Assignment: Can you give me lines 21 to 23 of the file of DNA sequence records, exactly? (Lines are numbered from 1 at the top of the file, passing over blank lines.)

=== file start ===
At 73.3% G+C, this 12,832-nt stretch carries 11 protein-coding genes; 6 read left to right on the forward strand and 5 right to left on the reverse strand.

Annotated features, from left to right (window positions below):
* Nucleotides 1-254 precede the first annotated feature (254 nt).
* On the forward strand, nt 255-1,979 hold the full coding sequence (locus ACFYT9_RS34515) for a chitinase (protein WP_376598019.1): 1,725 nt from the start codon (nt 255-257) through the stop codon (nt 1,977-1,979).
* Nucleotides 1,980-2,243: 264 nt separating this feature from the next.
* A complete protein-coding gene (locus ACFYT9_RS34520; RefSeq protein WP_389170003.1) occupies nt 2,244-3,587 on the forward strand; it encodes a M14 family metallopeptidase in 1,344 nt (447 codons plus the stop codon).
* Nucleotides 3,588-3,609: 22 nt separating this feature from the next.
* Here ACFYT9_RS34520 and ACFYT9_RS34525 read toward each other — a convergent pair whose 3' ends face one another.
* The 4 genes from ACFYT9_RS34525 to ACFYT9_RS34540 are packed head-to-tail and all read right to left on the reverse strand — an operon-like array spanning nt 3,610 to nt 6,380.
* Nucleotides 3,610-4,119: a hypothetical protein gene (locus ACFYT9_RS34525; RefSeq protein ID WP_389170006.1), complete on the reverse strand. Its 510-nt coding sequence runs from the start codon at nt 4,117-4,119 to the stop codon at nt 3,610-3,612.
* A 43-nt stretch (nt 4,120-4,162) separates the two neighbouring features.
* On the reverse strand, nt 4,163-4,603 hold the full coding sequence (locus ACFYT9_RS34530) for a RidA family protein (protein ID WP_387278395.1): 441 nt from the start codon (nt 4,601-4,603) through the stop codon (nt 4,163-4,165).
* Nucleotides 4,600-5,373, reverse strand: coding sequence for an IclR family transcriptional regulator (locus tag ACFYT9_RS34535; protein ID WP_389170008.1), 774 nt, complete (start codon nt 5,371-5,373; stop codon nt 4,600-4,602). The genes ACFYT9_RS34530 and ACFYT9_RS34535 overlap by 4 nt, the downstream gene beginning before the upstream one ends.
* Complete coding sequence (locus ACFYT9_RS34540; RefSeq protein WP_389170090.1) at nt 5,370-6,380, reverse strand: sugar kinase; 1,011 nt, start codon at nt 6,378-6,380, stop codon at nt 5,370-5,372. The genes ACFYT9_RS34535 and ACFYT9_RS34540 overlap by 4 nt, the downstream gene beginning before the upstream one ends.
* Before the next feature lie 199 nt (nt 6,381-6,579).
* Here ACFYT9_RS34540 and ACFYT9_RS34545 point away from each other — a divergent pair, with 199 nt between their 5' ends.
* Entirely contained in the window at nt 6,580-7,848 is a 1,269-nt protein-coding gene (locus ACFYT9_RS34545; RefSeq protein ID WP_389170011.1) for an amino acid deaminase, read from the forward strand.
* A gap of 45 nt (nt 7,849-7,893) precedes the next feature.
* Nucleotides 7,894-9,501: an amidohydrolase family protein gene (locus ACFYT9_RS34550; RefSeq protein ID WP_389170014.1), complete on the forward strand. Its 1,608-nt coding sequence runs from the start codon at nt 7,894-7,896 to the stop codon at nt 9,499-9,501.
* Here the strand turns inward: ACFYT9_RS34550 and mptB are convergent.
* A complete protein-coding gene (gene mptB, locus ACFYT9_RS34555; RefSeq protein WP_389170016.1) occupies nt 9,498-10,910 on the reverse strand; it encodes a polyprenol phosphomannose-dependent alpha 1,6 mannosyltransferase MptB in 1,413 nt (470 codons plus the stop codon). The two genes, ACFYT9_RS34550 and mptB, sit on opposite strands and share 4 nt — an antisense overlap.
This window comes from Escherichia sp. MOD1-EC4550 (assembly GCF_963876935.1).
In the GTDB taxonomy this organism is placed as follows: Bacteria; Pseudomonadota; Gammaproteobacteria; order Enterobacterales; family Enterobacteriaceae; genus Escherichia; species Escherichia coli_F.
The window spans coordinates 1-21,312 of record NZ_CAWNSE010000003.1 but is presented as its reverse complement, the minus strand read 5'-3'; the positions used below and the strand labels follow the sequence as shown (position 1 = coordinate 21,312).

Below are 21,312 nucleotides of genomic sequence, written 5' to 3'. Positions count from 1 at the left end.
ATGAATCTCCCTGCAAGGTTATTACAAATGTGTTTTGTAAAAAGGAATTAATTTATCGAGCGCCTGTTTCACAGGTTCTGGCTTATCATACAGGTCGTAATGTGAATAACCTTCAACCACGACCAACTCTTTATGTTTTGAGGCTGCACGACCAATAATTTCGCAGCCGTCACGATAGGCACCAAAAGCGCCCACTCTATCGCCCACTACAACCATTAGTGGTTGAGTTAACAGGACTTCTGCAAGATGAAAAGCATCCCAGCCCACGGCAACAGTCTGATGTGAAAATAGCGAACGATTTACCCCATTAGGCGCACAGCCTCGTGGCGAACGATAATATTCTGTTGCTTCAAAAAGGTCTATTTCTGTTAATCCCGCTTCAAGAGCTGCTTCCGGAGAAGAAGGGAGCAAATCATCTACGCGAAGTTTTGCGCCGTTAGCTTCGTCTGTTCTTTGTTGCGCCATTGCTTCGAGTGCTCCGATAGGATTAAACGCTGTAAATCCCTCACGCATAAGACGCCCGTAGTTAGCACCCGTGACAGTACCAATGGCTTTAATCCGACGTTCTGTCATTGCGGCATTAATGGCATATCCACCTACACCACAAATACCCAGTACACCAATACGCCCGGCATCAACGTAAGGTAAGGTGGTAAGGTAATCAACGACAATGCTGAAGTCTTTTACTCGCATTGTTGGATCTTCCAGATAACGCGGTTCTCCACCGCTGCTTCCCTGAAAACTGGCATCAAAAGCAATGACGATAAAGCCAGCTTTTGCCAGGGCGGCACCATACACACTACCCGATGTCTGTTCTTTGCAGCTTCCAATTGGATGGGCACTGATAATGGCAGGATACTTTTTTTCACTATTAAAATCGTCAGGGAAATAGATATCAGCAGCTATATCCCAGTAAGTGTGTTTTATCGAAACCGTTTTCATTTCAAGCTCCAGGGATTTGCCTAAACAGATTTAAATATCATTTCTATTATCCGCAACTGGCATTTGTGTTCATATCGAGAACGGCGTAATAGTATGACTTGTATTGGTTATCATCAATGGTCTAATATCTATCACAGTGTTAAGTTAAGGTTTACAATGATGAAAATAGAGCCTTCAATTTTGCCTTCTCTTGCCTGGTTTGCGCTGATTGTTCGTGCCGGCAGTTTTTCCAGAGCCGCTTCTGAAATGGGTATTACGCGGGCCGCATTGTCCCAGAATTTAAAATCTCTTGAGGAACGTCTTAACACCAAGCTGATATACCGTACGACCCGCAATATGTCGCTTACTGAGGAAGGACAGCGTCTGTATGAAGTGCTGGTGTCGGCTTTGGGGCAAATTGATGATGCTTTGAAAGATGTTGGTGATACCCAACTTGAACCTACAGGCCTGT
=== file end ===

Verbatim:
* A complete protein-coding gene (gene mptB, locus ACFYT9_RS34555; RefSeq protein WP_389170016.1) occupies nt 9,498-10,910 on the reverse strand; it encodes a polyprenol phosphomannose-dependent alpha 1,6 mannosyltransferase MptB in 1,413 nt (470 codons plus the stop codon). The two genes, ACFYT9_RS34550 and mptB, sit on opposite strands and share 4 nt — an antisense overlap.
This window comes from Escherichia sp. MOD1-EC4550 (assembly GCF_963876935.1).
In the GTDB taxonomy this organism is placed as follows: Bacteria; Pseudomonadota; Gammaproteobacteria; order Enterobacterales; family Enterobacteriaceae; genus Escherichia; species Escherichia coli_F.